3 July 2006

Mexico’s Presidential Election Too Close to Call

The Mexican people voted yesterday to elect a new president of their republic, a job with a single, six-year term of office. The three main parties have campaigned long and hard, but the leftist Democratic Revolution Party (PRD, by its Spanish initials) and the right-wing National Action Party (PAN) have left the traditional ruling party (Institutional Revolutionary Party, or PRI) a distant third. However, the final result won’t be known until Wednesday at least. Democracy can be messy.

Unlike America’s too-close-to-call balloting of 2000, this election was actually about something. The PRD wants to find a way to help the poorest of Mexico’s population. The PAN wants to protect and deepen the North America Free Trade Agreement that it claims will help the poor. The PRD senses that Latin America’s flirtation with Yanquí-style capitalism is over, as evidenced by Presidents Lula and Chavez, while the PAN thinks the Yanquís have it about right.

For the United States, the stakes in the election to its south is vital. A successful Mexican presidency at this juncture would stem the tide of illegal immigration within a decade. People who are doing well at home don’t wander to other lands seeking opportunities. The US corporate sector also needs a friendly government in Mexico to ensure that the out-sourcing that it has done over the years doesn’t turn around to bite it in the backside.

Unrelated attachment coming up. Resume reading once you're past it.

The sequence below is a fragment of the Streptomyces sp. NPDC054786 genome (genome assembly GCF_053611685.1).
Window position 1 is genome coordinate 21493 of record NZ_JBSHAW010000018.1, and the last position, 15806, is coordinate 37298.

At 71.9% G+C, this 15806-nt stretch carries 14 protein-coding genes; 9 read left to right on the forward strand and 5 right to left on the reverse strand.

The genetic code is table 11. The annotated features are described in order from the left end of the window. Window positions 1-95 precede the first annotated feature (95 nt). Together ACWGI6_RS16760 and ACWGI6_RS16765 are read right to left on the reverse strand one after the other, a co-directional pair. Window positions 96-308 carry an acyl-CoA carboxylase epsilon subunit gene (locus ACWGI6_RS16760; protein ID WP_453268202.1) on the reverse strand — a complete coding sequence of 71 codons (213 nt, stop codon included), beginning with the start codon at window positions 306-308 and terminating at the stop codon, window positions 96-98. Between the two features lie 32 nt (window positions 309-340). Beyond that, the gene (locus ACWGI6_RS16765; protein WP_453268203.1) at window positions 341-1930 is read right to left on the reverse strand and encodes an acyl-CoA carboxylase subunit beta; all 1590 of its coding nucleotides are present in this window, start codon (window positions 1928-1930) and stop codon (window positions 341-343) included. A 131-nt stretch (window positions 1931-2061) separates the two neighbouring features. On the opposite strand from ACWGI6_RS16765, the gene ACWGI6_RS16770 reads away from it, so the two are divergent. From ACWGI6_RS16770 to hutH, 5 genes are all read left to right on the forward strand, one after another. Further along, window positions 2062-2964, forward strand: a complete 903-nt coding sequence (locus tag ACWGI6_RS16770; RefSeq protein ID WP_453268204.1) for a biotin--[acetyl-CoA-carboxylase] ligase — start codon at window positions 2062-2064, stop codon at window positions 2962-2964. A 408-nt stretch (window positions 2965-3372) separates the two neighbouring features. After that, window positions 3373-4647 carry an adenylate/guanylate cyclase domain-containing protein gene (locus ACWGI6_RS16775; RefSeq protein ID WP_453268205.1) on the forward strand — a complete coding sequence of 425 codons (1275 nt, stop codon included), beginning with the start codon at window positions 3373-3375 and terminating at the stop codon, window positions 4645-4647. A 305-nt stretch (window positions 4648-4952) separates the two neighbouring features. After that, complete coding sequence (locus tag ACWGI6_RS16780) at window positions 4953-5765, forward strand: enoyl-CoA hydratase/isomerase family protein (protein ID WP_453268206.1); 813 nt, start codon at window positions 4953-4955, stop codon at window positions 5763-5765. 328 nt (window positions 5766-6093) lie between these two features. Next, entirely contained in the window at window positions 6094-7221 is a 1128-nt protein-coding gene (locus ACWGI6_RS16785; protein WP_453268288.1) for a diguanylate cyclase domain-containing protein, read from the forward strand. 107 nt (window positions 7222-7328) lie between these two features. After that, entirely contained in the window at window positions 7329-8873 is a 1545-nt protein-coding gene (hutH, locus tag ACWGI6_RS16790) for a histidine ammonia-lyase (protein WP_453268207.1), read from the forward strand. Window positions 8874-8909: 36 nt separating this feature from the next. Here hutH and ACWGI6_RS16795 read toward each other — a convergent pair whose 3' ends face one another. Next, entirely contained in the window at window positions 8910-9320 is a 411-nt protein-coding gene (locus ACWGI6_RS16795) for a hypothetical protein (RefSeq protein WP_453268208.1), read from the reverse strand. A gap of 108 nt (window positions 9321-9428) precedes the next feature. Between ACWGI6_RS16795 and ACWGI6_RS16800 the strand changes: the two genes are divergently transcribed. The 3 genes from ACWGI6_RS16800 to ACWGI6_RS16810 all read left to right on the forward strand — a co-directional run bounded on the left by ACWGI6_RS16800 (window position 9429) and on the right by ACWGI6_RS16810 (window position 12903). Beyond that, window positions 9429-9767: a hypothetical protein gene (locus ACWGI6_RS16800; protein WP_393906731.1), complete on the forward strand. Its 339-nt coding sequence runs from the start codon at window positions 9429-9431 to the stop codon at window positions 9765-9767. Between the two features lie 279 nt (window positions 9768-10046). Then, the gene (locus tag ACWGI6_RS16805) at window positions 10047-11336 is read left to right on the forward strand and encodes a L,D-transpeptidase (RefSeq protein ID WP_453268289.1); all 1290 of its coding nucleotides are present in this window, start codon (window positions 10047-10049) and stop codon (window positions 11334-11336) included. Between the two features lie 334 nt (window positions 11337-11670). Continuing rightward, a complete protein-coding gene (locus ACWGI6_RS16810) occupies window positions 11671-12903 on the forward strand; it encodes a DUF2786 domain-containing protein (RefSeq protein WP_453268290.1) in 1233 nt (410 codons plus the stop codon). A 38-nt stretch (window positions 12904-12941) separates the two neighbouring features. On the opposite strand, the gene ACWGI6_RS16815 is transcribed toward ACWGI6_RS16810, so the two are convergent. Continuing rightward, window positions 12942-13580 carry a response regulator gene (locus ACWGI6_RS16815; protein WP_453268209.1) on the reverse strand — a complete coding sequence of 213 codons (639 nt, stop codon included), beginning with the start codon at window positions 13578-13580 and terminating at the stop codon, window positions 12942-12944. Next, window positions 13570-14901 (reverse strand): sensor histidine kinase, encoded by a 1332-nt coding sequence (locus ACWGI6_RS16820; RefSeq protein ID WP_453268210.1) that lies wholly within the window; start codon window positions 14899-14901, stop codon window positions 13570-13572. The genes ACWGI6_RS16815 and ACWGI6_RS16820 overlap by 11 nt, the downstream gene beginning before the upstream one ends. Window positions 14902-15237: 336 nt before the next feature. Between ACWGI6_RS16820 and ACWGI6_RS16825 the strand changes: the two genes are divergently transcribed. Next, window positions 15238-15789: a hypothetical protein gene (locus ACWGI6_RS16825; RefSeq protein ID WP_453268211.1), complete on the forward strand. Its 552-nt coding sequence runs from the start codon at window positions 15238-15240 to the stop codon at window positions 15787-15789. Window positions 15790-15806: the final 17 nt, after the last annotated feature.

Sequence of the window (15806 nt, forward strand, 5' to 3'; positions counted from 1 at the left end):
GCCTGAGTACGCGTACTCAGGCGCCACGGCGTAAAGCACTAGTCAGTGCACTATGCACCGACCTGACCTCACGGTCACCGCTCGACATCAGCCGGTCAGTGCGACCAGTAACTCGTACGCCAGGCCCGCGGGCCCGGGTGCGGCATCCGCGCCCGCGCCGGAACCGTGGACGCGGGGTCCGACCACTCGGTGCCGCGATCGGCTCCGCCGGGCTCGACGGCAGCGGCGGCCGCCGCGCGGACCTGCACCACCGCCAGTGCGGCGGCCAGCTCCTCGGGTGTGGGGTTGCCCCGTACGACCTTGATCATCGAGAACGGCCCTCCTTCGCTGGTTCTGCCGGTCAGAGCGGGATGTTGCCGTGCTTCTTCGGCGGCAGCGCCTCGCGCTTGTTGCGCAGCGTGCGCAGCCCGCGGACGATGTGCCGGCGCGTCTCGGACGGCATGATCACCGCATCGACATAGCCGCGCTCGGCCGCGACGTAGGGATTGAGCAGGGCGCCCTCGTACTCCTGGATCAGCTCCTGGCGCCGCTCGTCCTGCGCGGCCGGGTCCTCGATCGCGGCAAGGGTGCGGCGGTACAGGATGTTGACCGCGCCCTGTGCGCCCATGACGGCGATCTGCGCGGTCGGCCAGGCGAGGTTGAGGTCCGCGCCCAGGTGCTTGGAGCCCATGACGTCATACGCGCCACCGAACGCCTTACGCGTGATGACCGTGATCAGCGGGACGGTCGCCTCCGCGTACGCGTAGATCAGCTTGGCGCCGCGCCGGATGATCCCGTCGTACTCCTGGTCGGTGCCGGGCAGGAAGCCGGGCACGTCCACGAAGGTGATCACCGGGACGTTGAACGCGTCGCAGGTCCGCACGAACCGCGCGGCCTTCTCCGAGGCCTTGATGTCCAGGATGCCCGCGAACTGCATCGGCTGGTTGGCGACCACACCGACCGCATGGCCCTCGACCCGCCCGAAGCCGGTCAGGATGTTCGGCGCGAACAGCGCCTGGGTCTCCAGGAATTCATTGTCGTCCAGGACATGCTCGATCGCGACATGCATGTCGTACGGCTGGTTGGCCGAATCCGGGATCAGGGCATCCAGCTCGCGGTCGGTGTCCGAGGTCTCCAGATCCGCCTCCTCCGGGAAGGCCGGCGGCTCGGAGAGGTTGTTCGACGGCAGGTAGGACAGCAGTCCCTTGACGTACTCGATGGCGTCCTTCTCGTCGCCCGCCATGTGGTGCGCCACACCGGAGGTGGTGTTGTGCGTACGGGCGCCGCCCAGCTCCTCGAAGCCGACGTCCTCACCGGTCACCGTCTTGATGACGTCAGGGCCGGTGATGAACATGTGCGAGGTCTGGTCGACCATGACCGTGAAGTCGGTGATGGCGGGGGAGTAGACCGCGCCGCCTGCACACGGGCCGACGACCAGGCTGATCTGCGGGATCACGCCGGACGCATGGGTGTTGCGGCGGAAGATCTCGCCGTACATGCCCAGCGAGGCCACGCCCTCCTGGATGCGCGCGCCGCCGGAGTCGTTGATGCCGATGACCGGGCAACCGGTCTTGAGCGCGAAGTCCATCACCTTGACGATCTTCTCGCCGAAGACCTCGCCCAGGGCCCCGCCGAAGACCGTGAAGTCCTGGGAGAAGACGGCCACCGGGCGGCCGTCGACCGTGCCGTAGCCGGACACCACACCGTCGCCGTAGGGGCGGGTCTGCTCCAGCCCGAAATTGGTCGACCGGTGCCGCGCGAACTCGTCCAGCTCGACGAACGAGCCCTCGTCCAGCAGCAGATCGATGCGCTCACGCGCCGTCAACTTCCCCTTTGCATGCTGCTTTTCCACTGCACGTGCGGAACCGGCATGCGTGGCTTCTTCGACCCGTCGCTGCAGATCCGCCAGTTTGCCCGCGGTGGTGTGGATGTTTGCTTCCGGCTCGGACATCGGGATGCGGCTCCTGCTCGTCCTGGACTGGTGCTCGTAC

What should truly bother the White House is the closeness of the election and the possibility that Wednesday’s announcement of a winner will not be accepted by the losing side. Hundred of thousands of Mexicans in the street protesting against an election result they reject is not the kind of thing that makes the border states happy. For now, the illegal immigrants are those who want better jobs and a chance that they don’t see for themselves in Mexico. If there is political unrest, refugees who don’t have the same economic value may start arriving.

This is where Vicente Fox enters the picture. Whether his successor is PRD or PAN, he needs to ensure that the count is fair and is seen to be fair. He has started making the right noises, “Citizens, we can have complete confidence that each one of our votes will be properly counted and respected,” he announced. That has become his only job for this week, and good luck to him.

© Copyright 2006 by The Kensington Review, Jeff Myhre, PhD, Editor. No part of this publication may be reproduced without written consent. Produced using Fedora Linux.


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